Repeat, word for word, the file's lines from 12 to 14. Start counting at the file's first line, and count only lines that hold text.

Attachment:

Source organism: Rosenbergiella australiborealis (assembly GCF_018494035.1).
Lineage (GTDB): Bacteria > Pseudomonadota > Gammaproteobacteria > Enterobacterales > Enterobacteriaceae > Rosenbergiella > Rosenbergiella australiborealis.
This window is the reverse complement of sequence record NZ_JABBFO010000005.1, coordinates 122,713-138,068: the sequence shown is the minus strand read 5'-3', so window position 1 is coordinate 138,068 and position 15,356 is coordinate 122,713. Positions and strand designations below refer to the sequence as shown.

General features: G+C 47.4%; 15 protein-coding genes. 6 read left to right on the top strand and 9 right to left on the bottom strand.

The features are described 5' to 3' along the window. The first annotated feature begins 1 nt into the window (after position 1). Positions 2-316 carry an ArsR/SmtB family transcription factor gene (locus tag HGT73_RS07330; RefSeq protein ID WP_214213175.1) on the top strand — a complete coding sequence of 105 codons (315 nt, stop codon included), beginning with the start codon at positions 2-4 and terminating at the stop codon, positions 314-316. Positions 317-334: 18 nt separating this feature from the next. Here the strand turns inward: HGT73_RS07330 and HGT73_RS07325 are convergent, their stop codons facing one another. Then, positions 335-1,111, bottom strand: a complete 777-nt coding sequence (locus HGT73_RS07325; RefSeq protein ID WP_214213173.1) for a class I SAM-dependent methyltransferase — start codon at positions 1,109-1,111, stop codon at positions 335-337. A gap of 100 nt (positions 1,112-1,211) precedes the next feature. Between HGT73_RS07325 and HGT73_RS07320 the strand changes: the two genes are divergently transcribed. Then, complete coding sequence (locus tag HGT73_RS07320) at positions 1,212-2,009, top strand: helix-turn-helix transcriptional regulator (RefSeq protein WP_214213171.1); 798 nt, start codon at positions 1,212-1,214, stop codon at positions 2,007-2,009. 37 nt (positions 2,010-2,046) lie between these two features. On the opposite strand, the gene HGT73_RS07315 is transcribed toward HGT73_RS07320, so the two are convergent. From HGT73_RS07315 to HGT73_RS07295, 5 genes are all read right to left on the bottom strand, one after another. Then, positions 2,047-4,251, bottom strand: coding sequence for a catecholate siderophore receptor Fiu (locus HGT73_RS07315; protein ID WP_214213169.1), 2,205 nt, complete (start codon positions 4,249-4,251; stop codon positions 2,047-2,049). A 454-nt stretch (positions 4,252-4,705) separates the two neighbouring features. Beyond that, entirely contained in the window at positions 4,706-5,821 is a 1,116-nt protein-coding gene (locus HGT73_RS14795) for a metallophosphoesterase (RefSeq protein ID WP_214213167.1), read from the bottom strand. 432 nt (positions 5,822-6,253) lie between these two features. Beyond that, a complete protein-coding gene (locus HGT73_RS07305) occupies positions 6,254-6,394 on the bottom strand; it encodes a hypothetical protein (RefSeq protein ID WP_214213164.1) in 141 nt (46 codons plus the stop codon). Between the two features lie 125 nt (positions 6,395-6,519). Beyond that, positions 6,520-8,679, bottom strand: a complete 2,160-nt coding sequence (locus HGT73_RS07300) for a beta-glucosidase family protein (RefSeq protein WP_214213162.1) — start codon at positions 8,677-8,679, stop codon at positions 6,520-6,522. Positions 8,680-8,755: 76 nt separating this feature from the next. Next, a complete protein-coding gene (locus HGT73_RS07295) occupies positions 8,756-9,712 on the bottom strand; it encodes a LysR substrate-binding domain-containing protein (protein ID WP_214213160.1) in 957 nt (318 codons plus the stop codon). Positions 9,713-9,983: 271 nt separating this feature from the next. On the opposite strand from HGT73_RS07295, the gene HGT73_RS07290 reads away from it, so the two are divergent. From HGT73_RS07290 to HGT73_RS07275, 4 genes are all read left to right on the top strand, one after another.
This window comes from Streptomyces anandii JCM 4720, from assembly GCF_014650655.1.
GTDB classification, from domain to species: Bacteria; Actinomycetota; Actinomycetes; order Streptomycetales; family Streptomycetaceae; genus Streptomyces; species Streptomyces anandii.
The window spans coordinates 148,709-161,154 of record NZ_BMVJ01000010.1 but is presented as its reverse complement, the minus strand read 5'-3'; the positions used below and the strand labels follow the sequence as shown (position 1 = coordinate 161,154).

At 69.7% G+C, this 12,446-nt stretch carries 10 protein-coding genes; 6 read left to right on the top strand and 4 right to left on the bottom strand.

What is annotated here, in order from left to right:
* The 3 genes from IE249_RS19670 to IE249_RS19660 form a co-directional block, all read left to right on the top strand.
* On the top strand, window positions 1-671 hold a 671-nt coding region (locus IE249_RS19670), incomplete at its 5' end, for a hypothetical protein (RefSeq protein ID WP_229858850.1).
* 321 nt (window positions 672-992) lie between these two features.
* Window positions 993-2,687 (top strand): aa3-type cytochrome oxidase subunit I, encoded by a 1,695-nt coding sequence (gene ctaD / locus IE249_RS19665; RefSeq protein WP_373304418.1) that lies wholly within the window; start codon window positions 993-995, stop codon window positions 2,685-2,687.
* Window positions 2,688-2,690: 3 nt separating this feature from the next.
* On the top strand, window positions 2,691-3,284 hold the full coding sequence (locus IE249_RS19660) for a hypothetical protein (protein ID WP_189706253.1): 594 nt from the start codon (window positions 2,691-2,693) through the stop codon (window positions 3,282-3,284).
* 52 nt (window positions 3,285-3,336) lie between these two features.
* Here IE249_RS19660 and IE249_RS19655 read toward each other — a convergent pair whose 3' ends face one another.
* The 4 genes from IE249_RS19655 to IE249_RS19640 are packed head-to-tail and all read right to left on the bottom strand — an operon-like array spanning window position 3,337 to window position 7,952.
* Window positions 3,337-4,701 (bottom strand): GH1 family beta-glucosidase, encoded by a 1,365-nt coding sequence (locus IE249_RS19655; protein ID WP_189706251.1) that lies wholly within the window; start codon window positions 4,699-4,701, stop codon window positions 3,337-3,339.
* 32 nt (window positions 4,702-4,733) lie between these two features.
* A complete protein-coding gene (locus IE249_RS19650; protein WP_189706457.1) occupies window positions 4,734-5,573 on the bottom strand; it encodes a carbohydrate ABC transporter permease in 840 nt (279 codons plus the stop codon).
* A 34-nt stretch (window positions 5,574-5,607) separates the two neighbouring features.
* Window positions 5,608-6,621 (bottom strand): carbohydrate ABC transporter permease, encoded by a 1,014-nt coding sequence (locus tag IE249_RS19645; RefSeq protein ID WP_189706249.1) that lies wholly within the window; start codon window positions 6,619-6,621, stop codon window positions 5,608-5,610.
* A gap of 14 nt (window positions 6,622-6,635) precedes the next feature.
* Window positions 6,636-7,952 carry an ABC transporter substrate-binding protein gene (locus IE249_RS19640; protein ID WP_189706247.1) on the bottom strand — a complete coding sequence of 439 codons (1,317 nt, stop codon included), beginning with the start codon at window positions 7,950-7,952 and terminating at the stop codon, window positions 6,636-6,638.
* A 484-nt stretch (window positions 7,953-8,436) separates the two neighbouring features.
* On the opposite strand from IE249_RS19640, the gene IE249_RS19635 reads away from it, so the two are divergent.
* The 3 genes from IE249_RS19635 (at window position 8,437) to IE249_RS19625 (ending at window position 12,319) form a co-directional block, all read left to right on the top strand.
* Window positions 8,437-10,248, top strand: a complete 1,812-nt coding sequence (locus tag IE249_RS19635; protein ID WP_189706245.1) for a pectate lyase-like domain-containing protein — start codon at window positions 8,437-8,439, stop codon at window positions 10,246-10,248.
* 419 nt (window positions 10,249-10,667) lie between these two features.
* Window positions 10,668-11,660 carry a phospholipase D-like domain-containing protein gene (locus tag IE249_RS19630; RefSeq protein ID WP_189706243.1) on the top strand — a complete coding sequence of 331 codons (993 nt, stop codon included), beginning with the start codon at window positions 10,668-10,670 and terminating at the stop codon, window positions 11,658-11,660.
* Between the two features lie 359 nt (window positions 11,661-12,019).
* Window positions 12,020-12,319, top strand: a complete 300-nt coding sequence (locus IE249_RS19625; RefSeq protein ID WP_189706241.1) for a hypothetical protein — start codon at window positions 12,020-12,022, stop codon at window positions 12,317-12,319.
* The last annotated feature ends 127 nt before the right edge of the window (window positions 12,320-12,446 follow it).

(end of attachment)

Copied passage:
* On the top strand, window positions 1-671 hold a 671-nt coding region (locus IE249_RS19670), incomplete at its 5' end, for a hypothetical protein (RefSeq protein ID WP_229858850.1).
* 321 nt (window positions 672-992) lie between these two features.
* Window positions 993-2,687 (top strand): aa3-type cytochrome oxidase subunit I, encoded by a 1,695-nt coding sequence (gene ctaD / locus IE249_RS19665; RefSeq protein WP_373304418.1) that lies wholly within the window; start codon window positions 993-995, stop codon window positions 2,685-2,687.